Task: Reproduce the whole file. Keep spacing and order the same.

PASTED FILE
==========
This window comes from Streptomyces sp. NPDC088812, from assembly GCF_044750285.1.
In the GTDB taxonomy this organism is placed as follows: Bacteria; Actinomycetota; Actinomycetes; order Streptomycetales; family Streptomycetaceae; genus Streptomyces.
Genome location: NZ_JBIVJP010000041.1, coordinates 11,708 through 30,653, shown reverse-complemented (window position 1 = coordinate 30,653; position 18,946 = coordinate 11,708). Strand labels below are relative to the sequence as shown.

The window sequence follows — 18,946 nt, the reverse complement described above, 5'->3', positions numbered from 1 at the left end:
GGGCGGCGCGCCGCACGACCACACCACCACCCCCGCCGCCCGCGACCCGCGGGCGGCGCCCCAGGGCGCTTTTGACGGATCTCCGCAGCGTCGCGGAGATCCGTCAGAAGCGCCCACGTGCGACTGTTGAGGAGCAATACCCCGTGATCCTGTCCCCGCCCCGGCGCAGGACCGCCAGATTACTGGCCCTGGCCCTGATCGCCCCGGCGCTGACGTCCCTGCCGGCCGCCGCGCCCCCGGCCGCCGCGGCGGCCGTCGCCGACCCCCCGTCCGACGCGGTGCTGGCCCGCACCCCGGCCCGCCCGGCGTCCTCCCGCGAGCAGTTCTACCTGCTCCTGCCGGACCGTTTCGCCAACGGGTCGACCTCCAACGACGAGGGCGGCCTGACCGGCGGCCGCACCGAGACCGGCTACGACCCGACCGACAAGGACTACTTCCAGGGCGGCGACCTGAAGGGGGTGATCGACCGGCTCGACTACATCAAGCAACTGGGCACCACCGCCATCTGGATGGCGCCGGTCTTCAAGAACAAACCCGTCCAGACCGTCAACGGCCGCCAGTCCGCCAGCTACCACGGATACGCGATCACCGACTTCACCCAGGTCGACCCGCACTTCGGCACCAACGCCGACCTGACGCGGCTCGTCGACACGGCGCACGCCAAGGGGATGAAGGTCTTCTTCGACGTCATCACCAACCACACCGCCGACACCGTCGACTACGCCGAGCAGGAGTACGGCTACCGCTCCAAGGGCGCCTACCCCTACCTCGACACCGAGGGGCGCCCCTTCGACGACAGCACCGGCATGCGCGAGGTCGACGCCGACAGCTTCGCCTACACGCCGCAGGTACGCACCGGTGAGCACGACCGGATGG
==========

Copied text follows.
This window comes from Streptomyces sp. NPDC088812, from assembly GCF_044750285.1.
In the GTDB taxonomy this organism is placed as follows: Bacteria; Actinomycetota; Actinomycetes; order Streptomycetales; family Streptomycetaceae; genus Streptomyces.
Genome location: NZ_JBIVJP010000041.1, coordinates 11,708 through 30,653, shown reverse-complemented (window position 1 = coordinate 30,653; position 18,946 = coordinate 11,708). Strand labels below are relative to the sequence as shown.

The window sequence follows — 18,946 nt, the reverse complement described above, 5'->3', positions numbered from 1 at the left end:
GGGCGGCGCGCCGCACGACCACACCACCACCCCCGCCGCCCGCGACCCGCGGGCGGCGCCCCAGGGCGCTTTTGACGGATCTCCGCAGCGTCGCGGAGATCCGTCAGAAGCGCCCACGTGCGACTGTTGAGGAGCAATACCCCGTGATCCTGTCCCCGCCCCGGCGCAGGACCGCCAGATTACTGGCCCTGGCCCTGATCGCCCCGGCGCTGACGTCCCTGCCGGCCGCCGCGCCCCCGGCCGCCGCGGCGGCCGTCGCCGACCCCCCGTCCGACGCGGTGCTGGCCCGCACCCCGGCCCGCCCGGCGTCCTCCCGCGAGCAGTTCTACCTGCTCCTGCCGGACCGTTTCGCCAACGGGTCGACCTCCAACGACGAGGGCGGCCTGACCGGCGGCCGCACCGAGACCGGCTACGACCCGACCGACAAGGACTACTTCCAGGGCGGCGACCTGAAGGGGGTGATCGACCGGCTCGACTACATCAAGCAACTGGGCACCACCGCCATCTGGATGGCGCCGGTCTTCAAGAACAAACCCGTCCAGACCGTCAACGGCCGCCAGTCCGCCAGCTACCACGGATACGCGATCACCGACTTCACCCAGGTCGACCCGCACTTCGGCACCAACGCCGACCTGACGCGGCTCGTCGACACGGCGCACGCCAAGGGGATGAAGGTCTTCTTCGACGTCATCACCAACCACACCGCCGACACCGTCGACTACGCCGAGCAGGAGTACGGCTACCGCTCCAAGGGCGCCTACCCCTACCTCGACACCGAGGGGCGCCCCTTCGACGACAGCACCGGCATGCGCGAGGTCGACGCCGACAGCTTCGCCTACACGCCGCAGGTACGCACCGGTGAGCACGACCGGATGG